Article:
Life does often get in the way of sex, especially if you live together. You'd think being around each other 24/7 would lead to more opportunities for sex, but it's often easier to spend valuable time together when you're not cohabitating because you aren't distracted by your own life at home. You go on a date or you head to their place and for the entirety of the visit, your focus is on them. That doesn't happen when you live together and your daily existence becomes intertwined, the opportunity for romance at times overshadowed by the mundane necessities and obligations that make up the fabric of our lives. Try not to stress about this too much; it's natural and normal and from the sounds of it, you're still a very close and affectionate couple regardless of the erratic sex schedule. Relax into the waves if you can. Sex drives shift and change, and especially as part of a long-term relationship, there will be times when you're having a lot of it and times when you're barely having any at all. This shouldn't be the baseline for how "well" things are going because it's difficult to sustain and so easily affected by external factors which we can't control.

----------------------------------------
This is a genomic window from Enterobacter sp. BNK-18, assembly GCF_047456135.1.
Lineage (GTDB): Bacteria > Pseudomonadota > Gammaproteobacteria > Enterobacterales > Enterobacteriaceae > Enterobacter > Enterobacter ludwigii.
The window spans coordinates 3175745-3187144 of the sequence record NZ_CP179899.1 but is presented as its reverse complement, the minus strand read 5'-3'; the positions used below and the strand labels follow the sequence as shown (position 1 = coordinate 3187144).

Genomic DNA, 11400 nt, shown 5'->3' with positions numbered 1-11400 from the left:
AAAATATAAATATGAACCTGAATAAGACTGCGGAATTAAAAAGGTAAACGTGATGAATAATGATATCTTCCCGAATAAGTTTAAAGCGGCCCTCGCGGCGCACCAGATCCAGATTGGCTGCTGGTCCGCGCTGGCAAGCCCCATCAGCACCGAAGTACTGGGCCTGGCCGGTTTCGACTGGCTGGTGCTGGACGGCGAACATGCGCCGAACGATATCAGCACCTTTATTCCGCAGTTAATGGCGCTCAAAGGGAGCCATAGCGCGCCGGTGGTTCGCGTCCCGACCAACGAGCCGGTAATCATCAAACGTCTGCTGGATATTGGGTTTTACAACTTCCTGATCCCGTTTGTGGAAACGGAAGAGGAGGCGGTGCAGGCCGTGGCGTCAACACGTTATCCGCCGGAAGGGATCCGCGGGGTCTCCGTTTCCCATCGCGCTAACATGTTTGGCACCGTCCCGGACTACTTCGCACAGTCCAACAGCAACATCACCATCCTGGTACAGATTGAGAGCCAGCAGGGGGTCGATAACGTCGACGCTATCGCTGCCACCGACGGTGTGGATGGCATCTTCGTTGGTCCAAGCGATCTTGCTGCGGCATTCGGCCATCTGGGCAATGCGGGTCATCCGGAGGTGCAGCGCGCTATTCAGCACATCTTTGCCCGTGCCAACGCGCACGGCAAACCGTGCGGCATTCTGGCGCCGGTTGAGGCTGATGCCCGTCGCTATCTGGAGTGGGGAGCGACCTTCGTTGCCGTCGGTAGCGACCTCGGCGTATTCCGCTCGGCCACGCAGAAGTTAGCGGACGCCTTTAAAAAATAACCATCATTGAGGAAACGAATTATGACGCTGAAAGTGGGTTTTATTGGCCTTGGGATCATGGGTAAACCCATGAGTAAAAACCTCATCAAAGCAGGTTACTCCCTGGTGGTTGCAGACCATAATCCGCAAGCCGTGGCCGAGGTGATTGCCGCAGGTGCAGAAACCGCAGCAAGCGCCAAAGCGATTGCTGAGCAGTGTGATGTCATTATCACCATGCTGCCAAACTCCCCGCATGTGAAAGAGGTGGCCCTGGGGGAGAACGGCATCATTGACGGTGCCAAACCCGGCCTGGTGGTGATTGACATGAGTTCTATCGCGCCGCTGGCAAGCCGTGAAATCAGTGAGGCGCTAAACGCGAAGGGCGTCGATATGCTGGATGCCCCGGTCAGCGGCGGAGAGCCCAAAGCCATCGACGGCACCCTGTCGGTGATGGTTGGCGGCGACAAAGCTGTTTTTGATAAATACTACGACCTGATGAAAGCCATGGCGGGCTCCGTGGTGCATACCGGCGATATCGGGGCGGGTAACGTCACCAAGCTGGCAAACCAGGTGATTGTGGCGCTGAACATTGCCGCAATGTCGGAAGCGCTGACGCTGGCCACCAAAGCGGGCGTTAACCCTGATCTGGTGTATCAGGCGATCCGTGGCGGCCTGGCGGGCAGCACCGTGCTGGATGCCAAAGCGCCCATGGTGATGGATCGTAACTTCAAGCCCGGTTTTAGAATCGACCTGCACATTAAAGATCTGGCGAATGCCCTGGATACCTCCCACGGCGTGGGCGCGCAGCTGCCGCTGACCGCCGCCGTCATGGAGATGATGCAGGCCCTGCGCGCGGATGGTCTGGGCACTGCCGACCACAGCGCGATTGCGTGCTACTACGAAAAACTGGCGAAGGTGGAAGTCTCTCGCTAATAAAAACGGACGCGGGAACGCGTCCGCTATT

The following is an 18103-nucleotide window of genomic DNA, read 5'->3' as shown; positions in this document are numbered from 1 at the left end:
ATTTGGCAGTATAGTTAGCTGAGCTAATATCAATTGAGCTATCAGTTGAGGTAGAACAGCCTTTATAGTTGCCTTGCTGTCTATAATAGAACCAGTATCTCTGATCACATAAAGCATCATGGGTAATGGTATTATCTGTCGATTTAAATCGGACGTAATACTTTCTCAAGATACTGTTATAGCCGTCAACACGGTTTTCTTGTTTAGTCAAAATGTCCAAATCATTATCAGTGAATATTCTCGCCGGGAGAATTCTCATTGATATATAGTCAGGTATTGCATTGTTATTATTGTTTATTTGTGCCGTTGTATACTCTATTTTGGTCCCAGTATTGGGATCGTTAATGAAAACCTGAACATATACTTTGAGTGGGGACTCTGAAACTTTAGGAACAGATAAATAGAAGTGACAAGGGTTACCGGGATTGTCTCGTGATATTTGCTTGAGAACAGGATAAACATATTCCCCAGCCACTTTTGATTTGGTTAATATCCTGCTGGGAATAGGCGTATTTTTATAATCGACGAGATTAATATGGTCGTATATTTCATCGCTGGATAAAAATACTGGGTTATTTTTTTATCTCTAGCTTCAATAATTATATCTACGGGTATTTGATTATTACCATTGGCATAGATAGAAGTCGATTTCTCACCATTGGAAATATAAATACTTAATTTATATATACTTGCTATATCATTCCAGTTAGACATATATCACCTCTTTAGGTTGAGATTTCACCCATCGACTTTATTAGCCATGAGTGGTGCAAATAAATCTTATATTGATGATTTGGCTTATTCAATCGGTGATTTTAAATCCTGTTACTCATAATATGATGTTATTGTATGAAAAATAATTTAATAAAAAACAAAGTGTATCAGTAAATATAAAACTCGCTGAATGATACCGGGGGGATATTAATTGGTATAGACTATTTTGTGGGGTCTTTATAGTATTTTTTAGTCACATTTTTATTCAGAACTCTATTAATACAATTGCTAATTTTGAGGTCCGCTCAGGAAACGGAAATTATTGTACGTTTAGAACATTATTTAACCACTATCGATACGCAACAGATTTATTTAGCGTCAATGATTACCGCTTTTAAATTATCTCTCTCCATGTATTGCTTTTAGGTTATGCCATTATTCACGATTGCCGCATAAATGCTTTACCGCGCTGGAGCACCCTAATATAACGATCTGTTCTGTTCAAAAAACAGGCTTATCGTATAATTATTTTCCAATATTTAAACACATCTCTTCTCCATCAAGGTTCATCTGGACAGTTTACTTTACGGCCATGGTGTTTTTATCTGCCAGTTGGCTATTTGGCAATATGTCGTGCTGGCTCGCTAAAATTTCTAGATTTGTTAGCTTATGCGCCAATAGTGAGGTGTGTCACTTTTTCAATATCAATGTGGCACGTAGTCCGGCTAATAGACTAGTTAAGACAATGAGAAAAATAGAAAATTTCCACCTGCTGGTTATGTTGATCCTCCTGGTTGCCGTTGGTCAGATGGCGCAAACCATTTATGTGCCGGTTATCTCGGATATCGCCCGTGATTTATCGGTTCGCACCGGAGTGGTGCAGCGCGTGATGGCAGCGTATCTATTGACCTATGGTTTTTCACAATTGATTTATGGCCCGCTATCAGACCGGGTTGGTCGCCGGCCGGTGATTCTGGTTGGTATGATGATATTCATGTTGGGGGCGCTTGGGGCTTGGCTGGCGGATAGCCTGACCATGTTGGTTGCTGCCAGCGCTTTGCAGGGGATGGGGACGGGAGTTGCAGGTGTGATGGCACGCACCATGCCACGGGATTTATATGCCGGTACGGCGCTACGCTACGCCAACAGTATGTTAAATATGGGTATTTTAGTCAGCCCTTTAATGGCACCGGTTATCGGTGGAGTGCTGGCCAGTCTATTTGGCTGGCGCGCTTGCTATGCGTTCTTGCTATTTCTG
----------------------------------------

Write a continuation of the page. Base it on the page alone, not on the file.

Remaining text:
It's difficult to advise on how to prioritise sex because I don't necessarily think you should be; when you try to set scenarios up they can sometimes feel too artificial and the "thing" becomes even more of a "thing". The intimacy seems forced and our intuition notices. My advice instead is this:
Embrace the rhythm of change. Don't compare your relationship now to your relationship then, or any other past relationship, for that matter. Things will never be as they were when you first started dating but this phase is rich with its own benefits. Maybe the sporadic nature of your sex life together is how your relationship naturally sits - who said sex has to be kept to a regular, weekly schedule? You make your own rules for your own partnership, giving it the unique attention and respect it deserves. Make sure you're doing things which make you feel sexy (for me, it's a glass of wine, moisturising my body, listening to music and spending time naked - what makes you feel sexy might be different). Make sure you're communicating openly with your partner to understand if there's a deeper issue which is halting the intimacy. Ultimately, try and decipher whether it's the lack of sex which is bothering you or the imposed belief that you should be having more of it. And if it's the latter, then take responsibility. Demand it in your actions. Initiate. Then at least you can say you've given all you've got, right?